Autocalibration

In many practical cases, the intrinsic parameters are unknown and the
only information that can be be extracted from a sequence are point
correspondences, which allow to compute a set of fundamental
matrices. *Autocalibration* consist in computing the intrinsic
parameters, or - in general - Euclidean information, starting from
fundamental matrices (or, equivalently, from point
correspondences). In this section we will see which constraints are
available for the autocalibration.

In the uncalibrated case, the fundamental matrix can be computed form point correspondences. As we saw in Section 2.1, the seven parameters of the fundamental matrix are available to describe the geometric relationship between the two views (the epipolar geometry); the five parameters of the essential matrix are needed to describe the rigid displacement, thus at most two independent constraint are available for the computation of the intrinsic parameters from the fundamental matrix.

These two constraints must come from the characterization of essential
matrices given by Theorem 2.1. Indeed, the condition that
the matrix **E** has a zero singular value and two non-zero equal
singular values is equivalent to the following conditions, found by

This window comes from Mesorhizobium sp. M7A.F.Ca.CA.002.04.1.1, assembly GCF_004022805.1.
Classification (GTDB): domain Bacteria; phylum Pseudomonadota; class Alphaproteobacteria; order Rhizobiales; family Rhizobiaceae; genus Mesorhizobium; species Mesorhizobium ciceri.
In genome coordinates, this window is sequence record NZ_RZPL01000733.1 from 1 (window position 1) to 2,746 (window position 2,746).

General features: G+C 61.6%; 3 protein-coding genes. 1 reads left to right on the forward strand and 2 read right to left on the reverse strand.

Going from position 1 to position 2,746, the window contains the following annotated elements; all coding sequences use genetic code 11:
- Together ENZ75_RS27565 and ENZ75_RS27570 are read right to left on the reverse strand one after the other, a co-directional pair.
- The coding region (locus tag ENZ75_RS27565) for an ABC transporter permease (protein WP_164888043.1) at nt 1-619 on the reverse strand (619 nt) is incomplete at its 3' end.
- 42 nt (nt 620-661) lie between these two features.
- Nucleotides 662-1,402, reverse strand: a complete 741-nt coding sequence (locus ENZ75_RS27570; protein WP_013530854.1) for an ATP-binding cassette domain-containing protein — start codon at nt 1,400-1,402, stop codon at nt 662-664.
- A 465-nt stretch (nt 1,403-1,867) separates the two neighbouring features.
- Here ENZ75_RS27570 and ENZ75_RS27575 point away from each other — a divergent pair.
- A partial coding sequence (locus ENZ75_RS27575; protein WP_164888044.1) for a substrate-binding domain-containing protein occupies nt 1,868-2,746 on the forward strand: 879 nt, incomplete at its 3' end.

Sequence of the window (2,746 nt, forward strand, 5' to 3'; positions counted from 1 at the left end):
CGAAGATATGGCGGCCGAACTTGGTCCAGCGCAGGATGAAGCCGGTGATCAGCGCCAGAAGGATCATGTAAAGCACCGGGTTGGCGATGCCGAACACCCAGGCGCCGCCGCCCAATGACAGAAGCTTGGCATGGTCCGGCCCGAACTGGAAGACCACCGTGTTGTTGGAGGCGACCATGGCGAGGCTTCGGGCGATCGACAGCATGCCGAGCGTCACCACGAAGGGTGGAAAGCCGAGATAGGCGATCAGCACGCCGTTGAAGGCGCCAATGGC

Huang and Faugeras [25]:

The first condition is automatically satisfied, since , but the second condition can be decomposed [29] in two independent polynomial relations that are equivalent to the two equations found by Trivedi [47].

This is an algebraic interpretation of the so-called *rigidity
constraint*, namely the fact that for any fundamental matrix there exist two intrinsic parameters matrix
and
and a rigid motion represented by
and such that

By exploiting this constraint, Hartley [13] devised an algorithm to factorize the fundamental matrix that yields the five motion parameters and the two different focal lengths. He also pointed out that no more information could be extracted from the fundamental matrix without making additional assumptions (like, for example, that intrinsic parameters are constant).

A geometric interpretation of the rigidity constrain leads to the Kruppa equations, which will be briefly reviewed in Section 4.3.

The case of three views is not a straightforward generalization of the
two-views case. The epipolar geometry can be described using the
*canonical decomposition* introduced by Luong [30] or
the *trifocal tensor*, both of which uses the minimal number of
parameters, that turns out to be 18. The rigid displacement is
described by 11 parameters: 6 for 2 rotations, 4 for two direction of
translations and 1 ratio of translation norms^{2}. Therefore, three views gives
seven constraints on the intrinsic parameters.
If they are *constant*, three views are sufficient to recover all
the five intrinsic parameters.

In the general case of *n* views, Luong demonstrated that 11*n* - 15
parameters are need (at least) to describe the epipolar geometry,
using his canonical decomposition. The rigid displacement is
described by 6*n* -7 parameters: 3(*n*-1) for rotations, 2(*n*-1) for
translations, and *n*-2 ratios of translation norms. There are, thus,
5*n*-8 constraints available for computing the intrinsic parameters.

As pointed out in [30], the *n* (*n*-1)/2 fundamental
matrices are not independent, hence the *n* (*n*-1) constraints like
(20) that can be derived from them are not